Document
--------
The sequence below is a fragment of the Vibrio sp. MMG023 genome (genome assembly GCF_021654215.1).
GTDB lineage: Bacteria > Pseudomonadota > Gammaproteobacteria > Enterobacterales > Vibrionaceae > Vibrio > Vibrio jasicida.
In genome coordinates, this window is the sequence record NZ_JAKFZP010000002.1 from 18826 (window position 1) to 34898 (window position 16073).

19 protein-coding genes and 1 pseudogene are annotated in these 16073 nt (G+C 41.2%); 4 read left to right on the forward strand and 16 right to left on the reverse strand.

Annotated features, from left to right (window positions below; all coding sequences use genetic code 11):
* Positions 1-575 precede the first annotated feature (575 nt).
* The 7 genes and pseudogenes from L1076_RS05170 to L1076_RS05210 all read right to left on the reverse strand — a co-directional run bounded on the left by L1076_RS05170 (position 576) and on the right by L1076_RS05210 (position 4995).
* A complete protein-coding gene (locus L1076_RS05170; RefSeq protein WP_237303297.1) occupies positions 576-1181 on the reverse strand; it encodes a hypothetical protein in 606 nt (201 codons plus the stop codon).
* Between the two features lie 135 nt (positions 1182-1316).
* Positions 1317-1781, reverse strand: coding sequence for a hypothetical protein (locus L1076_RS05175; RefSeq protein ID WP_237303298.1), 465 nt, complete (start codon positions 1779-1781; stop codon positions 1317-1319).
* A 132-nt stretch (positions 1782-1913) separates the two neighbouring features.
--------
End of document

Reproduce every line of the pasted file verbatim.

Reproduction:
The sequence below is a fragment of the Vibrio sp. MMG023 genome (genome assembly GCF_021654215.1).
GTDB lineage: Bacteria > Pseudomonadota > Gammaproteobacteria > Enterobacterales > Vibrionaceae > Vibrio > Vibrio jasicida.
In genome coordinates, this window is the sequence record NZ_JAKFZP010000002.1 from 18826 (window position 1) to 34898 (window position 16073).

19 protein-coding genes and 1 pseudogene are annotated in these 16073 nt (G+C 41.2%); 4 read left to right on the forward strand and 16 right to left on the reverse strand.

Annotated features, from left to right (window positions below; all coding sequences use genetic code 11):
* Positions 1-575 precede the first annotated feature (575 nt).
* The 7 genes and pseudogenes from L1076_RS05170 to L1076_RS05210 all read right to left on the reverse strand — a co-directional run bounded on the left by L1076_RS05170 (position 576) and on the right by L1076_RS05210 (position 4995).
* A complete protein-coding gene (locus L1076_RS05170; RefSeq protein WP_237303297.1) occupies positions 576-1181 on the reverse strand; it encodes a hypothetical protein in 606 nt (201 codons plus the stop codon).
* Between the two features lie 135 nt (positions 1182-1316).
* Positions 1317-1781, reverse strand: coding sequence for a hypothetical protein (locus L1076_RS05175; RefSeq protein ID WP_237303298.1), 465 nt, complete (start codon positions 1779-1781; stop codon positions 1317-1319).
* A 132-nt stretch (positions 1782-1913) separates the two neighbouring features.